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Tradie migration solution needed to meet renewable energy target: union, industry

A major union and industry group are calling for a specific migration pathway for electrical trades to plug a desperate shortfall of skilled workers needed in the transition to renewable energy.

Electrical Trades Union national secretary Michael Wright said both sides of politics had failed to find enough workers to meet Australia’s clean energy targets, and the Albanese government needed to “pull its finger out”, criticising a federal plan to beef up the quality of TAFE qualifications as a “niche response to a mass problem”.

A key union and an industry group want a special migration stream for electrical workers, so Australia can meet the demand for renewable energy.

A key union and an industry group want a special migration stream for electrical workers, so Australia can meet the demand for renewable energy.Credit: Brian Cassey

“The bipartisan failure that’s led to us being in this sort of crisis is going to inhibit the energy transition, and is going to mean we have to rely more on skilled migration than we should,” said Wright, who along with the National Electrical and Communications Association wants an industry stream for overseas workers to bolster the main goal of upskilling Australians.

NECA chief executive Oliver Judd said that to achieve Labor’s Powering Australia plan and electrifying the nation “there needs to be both targeted skilled migration and a significant increase in training services and facilities.”

The call comes ahead of the release of the government’s migration strategy, due within weeks, which Home Affairs Minister Clare O’Neil has flagged will add to the , by fine-tuning the types of skills the economy needs.

A record, post-pandemic surge in net migration, fuelled by the return of international students, will force the government into a balancing act as the federal opposition stokes fears of a “big Australia” off the back of a crisis in housing supply.

ETU national secretary Michael Wright says governments have failed to provide skilled workers needed for the clean energy transition.

ETU national secretary Michael Wright says governments have failed to provide skilled workers needed for the clean energy transition.Credit: Alex Ellinghausen

After celebrating the uptake of labour agreements between providers and unions to bring overseas workers into the haemorrhaging aged-care industry – with 6000 places now available under that stream – Immigration Minister Andrew Giles signalled his openness on other parts of the economy.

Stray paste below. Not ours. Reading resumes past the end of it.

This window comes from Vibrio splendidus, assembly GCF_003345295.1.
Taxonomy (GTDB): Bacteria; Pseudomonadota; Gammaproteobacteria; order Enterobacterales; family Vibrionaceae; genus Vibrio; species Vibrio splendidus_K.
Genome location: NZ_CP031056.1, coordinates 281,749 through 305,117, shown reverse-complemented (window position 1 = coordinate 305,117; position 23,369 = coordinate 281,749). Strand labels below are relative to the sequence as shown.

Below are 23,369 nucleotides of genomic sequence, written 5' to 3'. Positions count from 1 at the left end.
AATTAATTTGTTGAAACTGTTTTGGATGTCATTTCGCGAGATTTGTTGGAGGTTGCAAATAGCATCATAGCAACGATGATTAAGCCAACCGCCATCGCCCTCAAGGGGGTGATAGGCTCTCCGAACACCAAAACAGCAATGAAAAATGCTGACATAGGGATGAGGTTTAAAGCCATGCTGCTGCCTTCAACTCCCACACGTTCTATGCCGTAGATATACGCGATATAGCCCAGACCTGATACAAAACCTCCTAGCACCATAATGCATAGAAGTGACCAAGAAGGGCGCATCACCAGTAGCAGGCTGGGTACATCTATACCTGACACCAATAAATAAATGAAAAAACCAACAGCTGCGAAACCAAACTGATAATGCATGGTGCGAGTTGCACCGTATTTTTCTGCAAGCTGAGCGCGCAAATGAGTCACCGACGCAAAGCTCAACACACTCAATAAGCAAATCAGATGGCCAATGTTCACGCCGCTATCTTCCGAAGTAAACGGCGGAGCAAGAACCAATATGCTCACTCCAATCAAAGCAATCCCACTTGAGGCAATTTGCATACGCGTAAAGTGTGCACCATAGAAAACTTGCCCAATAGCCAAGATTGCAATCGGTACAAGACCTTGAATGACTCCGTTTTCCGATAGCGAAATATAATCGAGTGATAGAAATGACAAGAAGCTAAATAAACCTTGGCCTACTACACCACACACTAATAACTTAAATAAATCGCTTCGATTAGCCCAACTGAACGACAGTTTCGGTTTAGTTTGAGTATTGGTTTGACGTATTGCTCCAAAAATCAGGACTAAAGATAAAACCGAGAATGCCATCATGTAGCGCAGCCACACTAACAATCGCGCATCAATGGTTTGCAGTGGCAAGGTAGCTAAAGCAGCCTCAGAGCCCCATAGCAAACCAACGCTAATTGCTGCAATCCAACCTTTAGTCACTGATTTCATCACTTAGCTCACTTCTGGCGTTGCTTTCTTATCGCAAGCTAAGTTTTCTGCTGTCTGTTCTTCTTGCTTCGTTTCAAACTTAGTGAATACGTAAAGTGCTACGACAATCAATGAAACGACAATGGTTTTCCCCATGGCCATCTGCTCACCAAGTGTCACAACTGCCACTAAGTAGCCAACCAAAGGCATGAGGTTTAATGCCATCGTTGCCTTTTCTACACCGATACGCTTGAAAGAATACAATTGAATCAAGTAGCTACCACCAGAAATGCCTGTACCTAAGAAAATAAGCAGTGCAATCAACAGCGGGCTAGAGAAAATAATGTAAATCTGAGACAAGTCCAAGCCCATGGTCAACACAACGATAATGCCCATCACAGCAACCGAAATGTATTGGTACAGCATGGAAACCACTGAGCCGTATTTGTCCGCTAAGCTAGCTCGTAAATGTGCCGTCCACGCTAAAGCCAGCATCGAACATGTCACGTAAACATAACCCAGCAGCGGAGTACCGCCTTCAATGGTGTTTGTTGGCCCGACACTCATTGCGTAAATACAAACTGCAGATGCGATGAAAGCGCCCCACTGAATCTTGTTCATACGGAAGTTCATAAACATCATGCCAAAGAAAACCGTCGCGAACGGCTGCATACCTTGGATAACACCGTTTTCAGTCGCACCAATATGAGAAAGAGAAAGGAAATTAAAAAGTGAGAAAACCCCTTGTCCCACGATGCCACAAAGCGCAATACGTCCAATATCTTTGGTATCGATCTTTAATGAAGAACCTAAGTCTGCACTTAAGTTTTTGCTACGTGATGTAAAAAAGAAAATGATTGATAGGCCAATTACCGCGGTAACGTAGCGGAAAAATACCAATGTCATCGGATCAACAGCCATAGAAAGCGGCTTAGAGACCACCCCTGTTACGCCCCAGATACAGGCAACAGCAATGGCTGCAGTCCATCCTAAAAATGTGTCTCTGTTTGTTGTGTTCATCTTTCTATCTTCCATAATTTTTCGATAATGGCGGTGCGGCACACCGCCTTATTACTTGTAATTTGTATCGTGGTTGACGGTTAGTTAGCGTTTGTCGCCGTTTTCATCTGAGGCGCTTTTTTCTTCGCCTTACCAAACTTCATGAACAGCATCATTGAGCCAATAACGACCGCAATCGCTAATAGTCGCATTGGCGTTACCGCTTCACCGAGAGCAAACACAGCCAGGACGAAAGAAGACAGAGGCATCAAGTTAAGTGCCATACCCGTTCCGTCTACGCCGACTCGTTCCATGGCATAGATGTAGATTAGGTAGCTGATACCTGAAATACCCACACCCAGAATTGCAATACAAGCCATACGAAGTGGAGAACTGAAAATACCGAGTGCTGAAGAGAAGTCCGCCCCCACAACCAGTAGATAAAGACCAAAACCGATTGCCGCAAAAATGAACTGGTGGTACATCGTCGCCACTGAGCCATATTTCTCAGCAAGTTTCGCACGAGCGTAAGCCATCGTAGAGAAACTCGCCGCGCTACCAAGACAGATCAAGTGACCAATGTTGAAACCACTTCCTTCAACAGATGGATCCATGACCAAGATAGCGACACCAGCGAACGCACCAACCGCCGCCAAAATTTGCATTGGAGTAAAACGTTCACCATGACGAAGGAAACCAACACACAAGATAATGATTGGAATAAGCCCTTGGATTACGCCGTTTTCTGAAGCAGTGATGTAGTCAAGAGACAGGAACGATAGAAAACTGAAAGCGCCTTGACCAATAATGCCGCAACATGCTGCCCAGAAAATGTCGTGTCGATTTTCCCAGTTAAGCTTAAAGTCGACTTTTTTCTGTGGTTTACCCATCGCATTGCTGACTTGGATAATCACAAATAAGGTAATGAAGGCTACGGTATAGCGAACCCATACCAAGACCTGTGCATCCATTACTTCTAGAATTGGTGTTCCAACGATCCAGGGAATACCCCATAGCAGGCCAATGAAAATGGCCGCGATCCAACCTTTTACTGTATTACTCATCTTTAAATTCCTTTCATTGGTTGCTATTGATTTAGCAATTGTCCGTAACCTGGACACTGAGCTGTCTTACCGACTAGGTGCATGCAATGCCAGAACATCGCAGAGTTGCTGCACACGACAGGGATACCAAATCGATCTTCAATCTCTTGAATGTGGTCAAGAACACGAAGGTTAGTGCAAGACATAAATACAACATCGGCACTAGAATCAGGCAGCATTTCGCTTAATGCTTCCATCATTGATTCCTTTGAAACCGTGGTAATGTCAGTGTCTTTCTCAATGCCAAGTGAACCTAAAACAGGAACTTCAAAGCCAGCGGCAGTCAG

“The Albanese government will continue to assess and learn from the aged care industry labour agreement and seek to promote this approach where suitable,” Giles said.

”Immigration isn’t a silver bullet – but it will play a vital role in addressing workforce shortages across the Australian economy.

“The need to ensure a skilled workforce to deliver the energy transformation is front and centre in planning the transformation, including through the development of an energy workforce strategy.”


Wright stressed training and hiring locally had to be the priority, and, under the proposal, any employer who wanted to bring in overseas workers had to demonstrate a commitment to local recruitment. He also qualified no agreements should be used to drive down industry pay rates or conditions.

Judd said workers “must be provided the employment conditions to attract and retain them in Australia and deliver the quality outcomes needed.”

“We believe these will be highly sought after jobs that will encourage experienced workers from around the world to consider becoming Australians,” he said.

Electricians are also needed in the construction industry, where Wright acknowledged the industry migration model could potentially also apply, albeit with different conditions.

“We want to start with this in the transmission space, building the transmission links. As always, when you eat an elephant, you do it one bite at a time,” he said.

The Labor Party at its national conference in August resolved to create tripartite agreements between industry, unions and government for skilled migration where possible.

This year the government launched a scheme in which apprentices working in the renewable energy sector would receive $10,000 to help Australia meet its 2030 and 2050 emissions reduction targets.

Wright said due to a 58 per cent completion rate in apprenticeships, the industry would need an additional 20,000 apprenticeships starting every year to have enough skilled workers.


The government’s jobs road map includes a plan to upgrade the quality of vocational training to encourage TAFE students to sign up to “degree apprenticeship qualifications” to better equip them for careers in clean energy, among other in-demand fields.

But Wright said it was baffling the government would address a situation with major shortfalls “and go ‘we need to do something, we need to focus on what is really a niche area, it’s a niche response to a mass problem’” .

“The idea that TAFE, which has financially and culturally been undermined for 30 years, is suddenly going to be able to turn around and do this, is crazy,” he said.

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